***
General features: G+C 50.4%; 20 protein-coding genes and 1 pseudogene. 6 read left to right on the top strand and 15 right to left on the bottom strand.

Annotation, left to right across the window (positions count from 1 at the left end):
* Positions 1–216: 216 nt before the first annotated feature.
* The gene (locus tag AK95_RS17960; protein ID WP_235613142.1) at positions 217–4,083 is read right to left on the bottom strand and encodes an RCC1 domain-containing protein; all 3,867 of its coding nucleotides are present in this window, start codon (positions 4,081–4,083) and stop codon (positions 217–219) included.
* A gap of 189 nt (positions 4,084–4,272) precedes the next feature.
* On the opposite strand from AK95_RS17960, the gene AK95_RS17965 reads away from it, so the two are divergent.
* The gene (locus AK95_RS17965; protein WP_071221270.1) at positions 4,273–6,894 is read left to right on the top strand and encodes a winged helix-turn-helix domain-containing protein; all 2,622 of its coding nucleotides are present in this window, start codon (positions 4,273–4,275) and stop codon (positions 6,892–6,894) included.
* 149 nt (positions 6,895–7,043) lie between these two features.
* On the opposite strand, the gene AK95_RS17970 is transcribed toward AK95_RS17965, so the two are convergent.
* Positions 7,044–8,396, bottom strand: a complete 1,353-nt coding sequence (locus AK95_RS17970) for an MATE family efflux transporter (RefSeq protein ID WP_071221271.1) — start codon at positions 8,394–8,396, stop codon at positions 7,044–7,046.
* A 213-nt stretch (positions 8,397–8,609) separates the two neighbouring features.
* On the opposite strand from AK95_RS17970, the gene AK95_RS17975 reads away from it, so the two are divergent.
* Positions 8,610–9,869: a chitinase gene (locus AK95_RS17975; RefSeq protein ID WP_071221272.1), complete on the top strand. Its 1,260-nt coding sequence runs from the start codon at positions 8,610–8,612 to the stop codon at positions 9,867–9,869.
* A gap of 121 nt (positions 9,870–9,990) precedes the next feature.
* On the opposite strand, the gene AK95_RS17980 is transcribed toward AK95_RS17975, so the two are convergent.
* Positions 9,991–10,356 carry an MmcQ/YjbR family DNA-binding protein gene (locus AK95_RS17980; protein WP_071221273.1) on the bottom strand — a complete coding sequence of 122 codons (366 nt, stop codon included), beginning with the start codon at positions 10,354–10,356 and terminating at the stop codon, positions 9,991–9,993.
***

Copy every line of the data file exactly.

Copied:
General features: G+C 50.4%; 20 protein-coding genes and 1 pseudogene. 6 read left to right on the top strand and 15 right to left on the bottom strand.

Annotation, left to right across the window (positions count from 1 at the left end):
* Positions 1–216: 216 nt before the first annotated feature.
* The gene (locus tag AK95_RS17960; protein ID WP_235613142.1) at positions 217–4,083 is read right to left on the bottom strand and encodes an RCC1 domain-containing protein; all 3,867 of its coding nucleotides are present in this window, start codon (positions 4,081–4,083) and stop codon (positions 217–219) included.
* A gap of 189 nt (positions 4,084–4,272) precedes the next feature.
* On the opposite strand from AK95_RS17960, the gene AK95_RS17965 reads away from it, so the two are divergent.
* The gene (locus AK95_RS17965; protein WP_071221270.1) at positions 4,273–6,894 is read left to right on the top strand and encodes a winged helix-turn-helix domain-containing protein; all 2,622 of its coding nucleotides are present in this window, start codon (positions 4,273–4,275) and stop codon (positions 6,892–6,894) included.
* 149 nt (positions 6,895–7,043) lie between these two features.
* On the opposite strand, the gene AK95_RS17970 is transcribed toward AK95_RS17965, so the two are convergent.
* Positions 7,044–8,396, bottom strand: a complete 1,353-nt coding sequence (locus AK95_RS17970) for an MATE family efflux transporter (RefSeq protein ID WP_071221271.1) — start codon at positions 8,394–8,396, stop codon at positions 7,044–7,046.
* A 213-nt stretch (positions 8,397–8,609) separates the two neighbouring features.
* On the opposite strand from AK95_RS17970, the gene AK95_RS17975 reads away from it, so the two are divergent.
* Positions 8,610–9,869: a chitinase gene (locus AK95_RS17975; RefSeq protein ID WP_071221272.1), complete on the top strand. Its 1,260-nt coding sequence runs from the start codon at positions 8,610–8,612 to the stop codon at positions 9,867–9,869.
* A gap of 121 nt (positions 9,870–9,990) precedes the next feature.
* On the opposite strand, the gene AK95_RS17980 is transcribed toward AK95_RS17975, so the two are convergent.
* Positions 9,991–10,356 carry an MmcQ/YjbR family DNA-binding protein gene (locus AK95_RS17980; protein WP_071221273.1) on the bottom strand — a complete coding sequence of 122 codons (366 nt, stop codon included), beginning with the start codon at positions 10,354–10,356 and terminating at the stop codon, positions 9,991–9,993.